THERE is no question that OCBC Bank has paid top dollar to kickstart its private bank business.
No matter how one slices and dices it, the US$1.46 billion or S$2 billion that OCBC will pay for ING Asia Private Bank (IAPB) is a substantial premium of 5.8 per cent over the assets under management (AUM).
Last week, under pressure to return money to the Dutch government, ING first sold its Swiss operations for 520 million Swiss francs (S$714 million) to Julius Baer, representing a smaller premium of 2.3 per cent of AUM.
At an analyst and media conference yesterday, an elated David Conner, OCBC's chief executive, said that he was 'not embarrassed' by the 'healthy price' the bank paid. He defended the transaction as a transformational one for OCBC, putting it on par with local rival DBS's private bank.
The purchase more than triples OCBC's private client assets to US$22.5 billion or about S$31 billion, which is on a level with DBS's S$30 billion AUM. It also boosts the number of relationship managers to 200 from 50.
It was a 'rare' transaction, he said. While there are private banks put up for sale in the West, this is clearly not the case in Asia.
He also said that ING's Swiss operations were more mass affluent, with a piece of private banking, and so did not merit a higher premium.
Critically, Asian private bank clients are more lucrative than European ones because they trade actively, he said.
But OCBC's cost does not stop at S$2 billion. It has to pay expensive retention contracts - probably lasting three years - to IAPB senior managers led by chief executive Renato De Guzman. Mr Conner declined to divulge details of the retention contracts.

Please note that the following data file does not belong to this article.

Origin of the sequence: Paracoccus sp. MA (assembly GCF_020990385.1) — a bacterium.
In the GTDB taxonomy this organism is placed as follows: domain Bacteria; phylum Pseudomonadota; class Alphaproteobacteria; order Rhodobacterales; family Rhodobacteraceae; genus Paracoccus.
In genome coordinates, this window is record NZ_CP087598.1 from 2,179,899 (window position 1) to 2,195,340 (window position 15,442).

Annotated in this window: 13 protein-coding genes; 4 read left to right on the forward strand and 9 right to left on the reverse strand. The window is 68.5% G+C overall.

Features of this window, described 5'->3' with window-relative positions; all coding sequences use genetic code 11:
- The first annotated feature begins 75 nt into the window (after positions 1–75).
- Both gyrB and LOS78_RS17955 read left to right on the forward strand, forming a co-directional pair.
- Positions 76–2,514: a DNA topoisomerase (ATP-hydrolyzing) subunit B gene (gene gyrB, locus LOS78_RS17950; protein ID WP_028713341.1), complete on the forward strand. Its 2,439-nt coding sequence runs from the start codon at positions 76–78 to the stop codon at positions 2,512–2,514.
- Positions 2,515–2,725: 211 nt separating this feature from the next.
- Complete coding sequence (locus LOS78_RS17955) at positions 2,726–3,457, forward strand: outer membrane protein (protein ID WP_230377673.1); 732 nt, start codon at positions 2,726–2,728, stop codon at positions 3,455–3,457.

The issue is not that OCBC overpaid - it has to, given that there were some eight bidders. It's about how well the bank is able to retain and grow the assets. And it's about getting clients to transact again, and their reluctance to do so post-financial crisis is a challenge facing the industry.
Tricky too for OCBC is whether Mr Guzman can persuade his clients to stick with OCBC. After all, they could have signed up with ING simply because it is a European bank.
Which was why Mr Conner assured everybody that he would not change a thing at IAPB and would take time to ponder over a re-branding of the business.
Sure, the financial crisis has benefited the rock-solid Singapore banks in that clients have diversified some of their assets to the local players. But as DBS private bank head Kwong Kin Mun noticed, private bank money is extremely mobile.
'We noticed a trend of clients diversifying out of American and European banks to Asian banks,' Mr Kwong told BT last month.
'We noticed new funds coming from other banks at the beginning of 2008 and reaching a peak in the last quarter of the year.'
There has since been a leakage because of government guarantees on bank deposits and clients shopping for higher interest rates, he said.
International banks have managed to dominate Asia's private banking market so far because of sophisticated offerings or riskier products with the potential of making more money.
As Mr Conner alluded to in what might be called his 'secret weapon' - mentioned twice yesterday - IAPB's valuation system gives mark-to-market, hour-by-hour valuation of the clients' position.
This, presumably, could be important for clients. Recently, for example, a dispute between Citi's private bank and well-known tycoon Oei Hong Leong - in the end settled amicably - revolved in part over information about trading exposure.
While Mr Conner was clearly enjoying himself, minority shareholders of OCBC were not in a celebratory mood. OCBC ended eights cents down yesterday on heavy volume of 8.7 million shares against a daily six-month average of 5.3 million. Both DBS and United Overseas Bank rose 16 cents each to close at $13.34 and $17.14 respectively.
Perhaps OCBC shareholders were doing their own math.